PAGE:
“Self-Care” has become a buzzword in current times, but what exactly does it mean? When you picture someone indulging in self-care, you might imagine them taking a soothing bath at the end of a long day, buying themselves a treat, or pampering themselves in some way. But is that what self-care really is, or is there something more to it ー and is it something that we “indulge” in (implying that it’s desired and pleasurable yet unnecessary), or is it actually something that we should engage in regularly as an indispensable part of our individual and collective well-being?
In understanding what self-care truly is, we must dispel the misconceptions about what it isn't. Self-care isn't about being selfish: it's about taking responsibility for one's own well-being, by exercising behaviors that actively help to manage the healthy state of the mind, body, and soul. This can be through physical practices like exercise and good food choices, getting quality sleep, and staying on top of dental care. Or it can be practiced mentally and emotionally, by understanding and respecting our own needs, setting boundaries that ensure these needs can be met, and paying attention to the way we think, act and feel, so that we can take more control in showing up in the world more authentically. Doing so doesn't only help boost your own happiness, but it affects that of others too ー in your own community, as well as our global society.
Emotional intelligence is a gauge of someone’s ability to regulate their emotions. Just as we measure cognitive intelligence, or IQ, through certain aptitude tests, emotional intelligence, or EQ, provides a sense of emotional skill and resilience. According to some research, EQ may actually be a greater predictor of success than IQ, with studies finding a correlation between emotional intelligence and academic performance. EQ has also been linked to professional success, greater well-being, better health, and a higher quality of relationships. And to make it even better, emotional intelligence is something that can be learned and developed.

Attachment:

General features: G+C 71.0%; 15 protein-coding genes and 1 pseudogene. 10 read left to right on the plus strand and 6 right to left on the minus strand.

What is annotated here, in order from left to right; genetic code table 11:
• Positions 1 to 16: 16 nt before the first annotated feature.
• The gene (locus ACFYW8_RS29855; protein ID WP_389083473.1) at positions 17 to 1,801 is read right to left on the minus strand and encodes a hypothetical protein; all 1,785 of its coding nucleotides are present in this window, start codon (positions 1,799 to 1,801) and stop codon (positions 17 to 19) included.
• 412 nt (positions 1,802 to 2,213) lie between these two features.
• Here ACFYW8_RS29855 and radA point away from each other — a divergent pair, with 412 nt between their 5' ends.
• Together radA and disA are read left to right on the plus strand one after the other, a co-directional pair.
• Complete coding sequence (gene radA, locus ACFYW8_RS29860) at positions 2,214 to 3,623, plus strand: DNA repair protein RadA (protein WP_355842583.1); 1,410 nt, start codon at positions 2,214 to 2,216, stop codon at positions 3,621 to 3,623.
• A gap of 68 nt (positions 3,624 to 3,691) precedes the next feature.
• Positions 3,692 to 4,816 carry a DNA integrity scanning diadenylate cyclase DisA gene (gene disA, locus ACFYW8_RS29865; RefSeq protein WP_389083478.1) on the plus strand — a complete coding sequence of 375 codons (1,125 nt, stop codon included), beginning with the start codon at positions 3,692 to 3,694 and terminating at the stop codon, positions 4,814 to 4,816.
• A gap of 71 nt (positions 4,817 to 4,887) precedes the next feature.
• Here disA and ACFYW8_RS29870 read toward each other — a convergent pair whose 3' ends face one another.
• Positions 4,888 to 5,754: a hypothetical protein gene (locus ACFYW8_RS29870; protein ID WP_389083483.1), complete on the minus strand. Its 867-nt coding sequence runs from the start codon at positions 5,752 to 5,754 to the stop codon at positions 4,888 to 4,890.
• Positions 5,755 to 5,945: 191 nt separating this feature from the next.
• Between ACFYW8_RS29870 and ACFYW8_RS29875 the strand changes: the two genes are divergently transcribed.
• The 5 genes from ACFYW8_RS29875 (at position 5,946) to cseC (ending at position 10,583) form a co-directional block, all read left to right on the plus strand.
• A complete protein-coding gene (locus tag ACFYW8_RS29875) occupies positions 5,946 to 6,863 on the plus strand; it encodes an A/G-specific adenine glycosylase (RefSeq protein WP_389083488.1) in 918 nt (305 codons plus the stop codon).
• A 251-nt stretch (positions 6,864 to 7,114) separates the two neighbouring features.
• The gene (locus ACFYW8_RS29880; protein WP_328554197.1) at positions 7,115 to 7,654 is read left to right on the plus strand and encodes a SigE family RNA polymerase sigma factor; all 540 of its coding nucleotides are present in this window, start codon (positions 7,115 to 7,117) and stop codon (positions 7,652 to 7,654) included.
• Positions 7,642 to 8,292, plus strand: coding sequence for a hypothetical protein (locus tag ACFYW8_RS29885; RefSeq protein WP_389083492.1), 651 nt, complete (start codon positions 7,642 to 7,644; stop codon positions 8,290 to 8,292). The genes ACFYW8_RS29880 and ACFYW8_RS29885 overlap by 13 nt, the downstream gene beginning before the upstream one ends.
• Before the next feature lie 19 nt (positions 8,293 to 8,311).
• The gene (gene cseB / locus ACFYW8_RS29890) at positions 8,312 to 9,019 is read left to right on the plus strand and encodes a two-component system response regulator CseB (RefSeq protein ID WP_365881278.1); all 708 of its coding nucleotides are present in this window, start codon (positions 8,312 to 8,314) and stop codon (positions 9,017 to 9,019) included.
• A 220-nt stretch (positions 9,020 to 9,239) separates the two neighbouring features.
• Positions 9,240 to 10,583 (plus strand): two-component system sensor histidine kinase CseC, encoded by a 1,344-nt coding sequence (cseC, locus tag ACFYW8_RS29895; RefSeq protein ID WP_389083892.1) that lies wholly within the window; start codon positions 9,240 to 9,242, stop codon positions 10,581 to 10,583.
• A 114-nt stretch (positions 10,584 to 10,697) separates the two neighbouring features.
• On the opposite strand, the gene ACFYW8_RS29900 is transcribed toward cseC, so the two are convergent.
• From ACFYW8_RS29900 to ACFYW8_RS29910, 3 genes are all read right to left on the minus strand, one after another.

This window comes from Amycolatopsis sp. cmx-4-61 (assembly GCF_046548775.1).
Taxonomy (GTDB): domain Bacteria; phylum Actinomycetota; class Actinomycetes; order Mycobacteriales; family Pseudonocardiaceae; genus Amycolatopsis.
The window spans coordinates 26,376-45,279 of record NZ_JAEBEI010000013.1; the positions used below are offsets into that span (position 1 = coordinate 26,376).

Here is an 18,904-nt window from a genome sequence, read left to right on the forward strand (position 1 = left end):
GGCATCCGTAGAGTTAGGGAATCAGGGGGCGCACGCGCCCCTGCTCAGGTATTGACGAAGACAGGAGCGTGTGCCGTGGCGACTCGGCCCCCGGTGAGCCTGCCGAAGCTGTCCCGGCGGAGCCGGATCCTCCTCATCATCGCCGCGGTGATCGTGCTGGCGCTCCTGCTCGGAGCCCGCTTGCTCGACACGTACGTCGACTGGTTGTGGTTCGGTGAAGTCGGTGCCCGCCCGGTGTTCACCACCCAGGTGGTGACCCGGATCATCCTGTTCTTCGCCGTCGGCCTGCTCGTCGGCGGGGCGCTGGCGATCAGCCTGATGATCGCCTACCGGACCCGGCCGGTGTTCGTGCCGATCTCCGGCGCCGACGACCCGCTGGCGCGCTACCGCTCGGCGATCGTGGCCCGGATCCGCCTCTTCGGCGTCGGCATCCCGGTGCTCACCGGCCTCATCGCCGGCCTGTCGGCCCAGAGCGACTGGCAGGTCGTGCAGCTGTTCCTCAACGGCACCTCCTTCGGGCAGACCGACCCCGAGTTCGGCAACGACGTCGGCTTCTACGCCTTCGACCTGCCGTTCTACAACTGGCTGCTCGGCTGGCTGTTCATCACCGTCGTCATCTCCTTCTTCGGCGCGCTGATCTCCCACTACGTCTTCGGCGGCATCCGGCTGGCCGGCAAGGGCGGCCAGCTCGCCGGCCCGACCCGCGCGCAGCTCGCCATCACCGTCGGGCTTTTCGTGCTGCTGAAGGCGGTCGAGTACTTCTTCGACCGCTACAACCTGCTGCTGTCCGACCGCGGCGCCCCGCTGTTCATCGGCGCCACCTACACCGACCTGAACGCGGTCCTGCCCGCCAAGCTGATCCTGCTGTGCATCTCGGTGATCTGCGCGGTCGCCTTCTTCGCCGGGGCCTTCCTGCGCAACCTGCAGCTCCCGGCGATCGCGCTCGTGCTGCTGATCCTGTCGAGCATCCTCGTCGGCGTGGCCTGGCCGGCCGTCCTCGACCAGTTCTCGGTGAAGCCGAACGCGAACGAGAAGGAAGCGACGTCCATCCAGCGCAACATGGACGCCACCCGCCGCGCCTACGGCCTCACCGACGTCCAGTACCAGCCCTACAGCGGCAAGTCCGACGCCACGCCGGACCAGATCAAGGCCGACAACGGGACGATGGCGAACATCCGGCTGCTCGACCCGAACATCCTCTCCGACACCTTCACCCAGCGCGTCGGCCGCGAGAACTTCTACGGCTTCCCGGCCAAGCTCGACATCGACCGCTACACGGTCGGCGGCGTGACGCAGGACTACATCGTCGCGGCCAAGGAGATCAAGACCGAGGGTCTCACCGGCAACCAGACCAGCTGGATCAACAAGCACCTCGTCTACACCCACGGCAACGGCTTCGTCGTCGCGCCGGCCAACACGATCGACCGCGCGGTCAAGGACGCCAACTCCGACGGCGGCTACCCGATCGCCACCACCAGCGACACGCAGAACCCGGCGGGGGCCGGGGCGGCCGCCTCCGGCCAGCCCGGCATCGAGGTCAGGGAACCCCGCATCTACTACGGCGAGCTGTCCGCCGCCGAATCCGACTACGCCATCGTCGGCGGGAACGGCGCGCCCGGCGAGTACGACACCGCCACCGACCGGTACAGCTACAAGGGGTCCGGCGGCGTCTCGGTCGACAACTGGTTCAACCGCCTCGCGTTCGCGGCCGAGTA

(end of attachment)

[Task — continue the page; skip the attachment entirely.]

Anger can bring out the worst in us. It can cause relationship rifts to grow greater, find fits of furiousness fueling violence, and unnecessarily escalate a situation from minimal annoyance to intense rage. But anger is still a normal (and mostly healthy) emotion, and learning to control it can help us to limit loathsome damage.
One fundamental aspect of self-care is acknowledging the importance of making yourself a priority for yourself. But is self-care selfish? No, it’s not ー not if you understand that practicing good self-care habits can help positively affect the people around you, too. It means asking yourself "What is Self-Love? How can I learn to love and accept myself more for who I am?" so that you can learn how you need or want to be loved, so you can communicate that to others around you to feel more loved, and so you have a greater capacity to love others more wholly and sincerely as well. How can we learn to prioritize ourselves at work, and in our relationships (including romantic relationships, friendships, and familial relationships)? Is self-care solitary, or can it also be social? Why is it so important to build healthy habits and routines? How do healthy habits and self-care affect our mental health? How does self-care differ from self-love? How do we develop self-love, self-respect, self-confidence, self-esteem, self-compassion, and self-acceptance? What is the importance of rituals in self-care? How do we know when we are practicing meaningful self-care rather than narcissistic self-care? It's worth taking time to delve into the answers, since authentic self-care is one of the most powerful ways we can grow.
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